Mr Millington questioned the morality of the RAF's bombing campaign
The last surviving person to sit as an MP during World War II has died at the age of 93, his daughter has said.
Ernest Millington, who was an RAF pilot during the war, won the Chelmsford by-election in April 1945 and was in the Commons for Churchill's VE Day speech.
He was initially elected as a member of the left-wing Common Wealth party but joined Labour a year later.
He lost his seat to Conservative candidate Hubert Ashton in 1950 before going on to become a teacher in London.
In April 2009 he told the BBC he had had "no desire" to be an MP but recalled a "deep desire" for change.
His daughter, Caroline Millington, said he would be "much missed" by his wife and family.
She added: "He had a chequered and fascinating career."
Mr Millington was the Commons' youngest MP when he was elected at the age of 29.
Previously, he had been promoted four times in the RAF to the rank of Wing Commander and had commanded a heavy bomber squadron.
However, he was one of the first public figures to question the morality of the aerial bombardment of Germany.
He told the House of Commons in March 1946: "We want - that is, the people who served in Bomber Command of the Royal Air Force and their next of kin - a categorical assurance that the work we did was militarily and strategically justified."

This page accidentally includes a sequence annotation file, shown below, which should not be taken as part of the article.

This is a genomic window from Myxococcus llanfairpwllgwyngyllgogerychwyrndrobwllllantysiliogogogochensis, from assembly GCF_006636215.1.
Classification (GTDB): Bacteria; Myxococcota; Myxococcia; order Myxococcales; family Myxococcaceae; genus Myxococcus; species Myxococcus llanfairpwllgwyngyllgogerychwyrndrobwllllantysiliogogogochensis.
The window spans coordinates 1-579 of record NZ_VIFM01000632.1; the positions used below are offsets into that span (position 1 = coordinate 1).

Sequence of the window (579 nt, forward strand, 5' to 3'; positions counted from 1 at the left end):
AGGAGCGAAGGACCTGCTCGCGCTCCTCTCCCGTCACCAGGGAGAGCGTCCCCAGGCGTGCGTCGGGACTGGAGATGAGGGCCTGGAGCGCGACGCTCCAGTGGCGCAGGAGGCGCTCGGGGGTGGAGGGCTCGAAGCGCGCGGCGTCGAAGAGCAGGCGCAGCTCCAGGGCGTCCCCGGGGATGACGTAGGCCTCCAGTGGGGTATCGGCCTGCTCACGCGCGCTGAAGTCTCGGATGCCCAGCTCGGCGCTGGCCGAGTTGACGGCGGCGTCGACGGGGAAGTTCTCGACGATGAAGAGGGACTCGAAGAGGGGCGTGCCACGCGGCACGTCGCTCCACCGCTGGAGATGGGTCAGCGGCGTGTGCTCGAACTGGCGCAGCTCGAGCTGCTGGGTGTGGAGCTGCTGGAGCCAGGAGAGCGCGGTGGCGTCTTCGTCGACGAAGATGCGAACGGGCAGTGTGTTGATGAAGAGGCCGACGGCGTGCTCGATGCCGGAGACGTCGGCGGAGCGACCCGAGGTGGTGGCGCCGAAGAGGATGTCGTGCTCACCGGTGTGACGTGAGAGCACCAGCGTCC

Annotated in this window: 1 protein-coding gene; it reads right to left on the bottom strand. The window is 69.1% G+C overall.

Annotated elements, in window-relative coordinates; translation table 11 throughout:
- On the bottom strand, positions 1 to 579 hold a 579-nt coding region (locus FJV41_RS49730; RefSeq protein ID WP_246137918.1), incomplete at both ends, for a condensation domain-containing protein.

In 2009, Mr Millington recalled that the speech was hailed by journalist and leading Labour MP JPW Mallelieu as "the most influential of the year".
Chelmsford had been a safe Conservative seat when its MP John MacNamara was shot down in action in Italy in December 1944.
When he was approached to stand as the Common Wealth candidate, Mr Millington, who had just completed a tour of operational flying, said he had not wanted to actually win and believed the party stood little chance of success. He thought fighting an election would be a "pleasant change" to desk work.
But with no Labour or Liberal candidate due to the war-time coalition truce, he transformed the Tory majority of 16,624 into a 6,500 margin of victory.
However, it was Mr Millington's spell in the RAF - for which he was recognised with the Distinguished Flying Cross (DFC) - which left the greater mark on him.
In his autobiography, Was That Really Me?, written at the age of 89, he wrote: "I had progressed from being a homeless, jobless outcast at the age of 16, chucked out of home and obliged to leave school."
He added that if asked "of what I was most proud, I would have no hesitation in replying, 'Commanding a squadron of Lancasters'".
In an interview with the BBC last month, he recalled being approached by a Tory MP who told him that his DFC ribbon was worn too wide.
Mr Millington added: "He was, I think, not expecting my reaction. 'If you are talking to me as an RAF officer: stand to attention; take your hand out of your trouser pocket and address a senior officer as Sir. If you are talking to me as a fellow Member of Parliament, mind your business.'"
After his first wife, Gwen, died in 1979, he retired to the Dordogne in France with his second wife, Ivy, in the early 1980s.
He is survived by Ivy, four children, seven grandchildren and six great-grandchildren.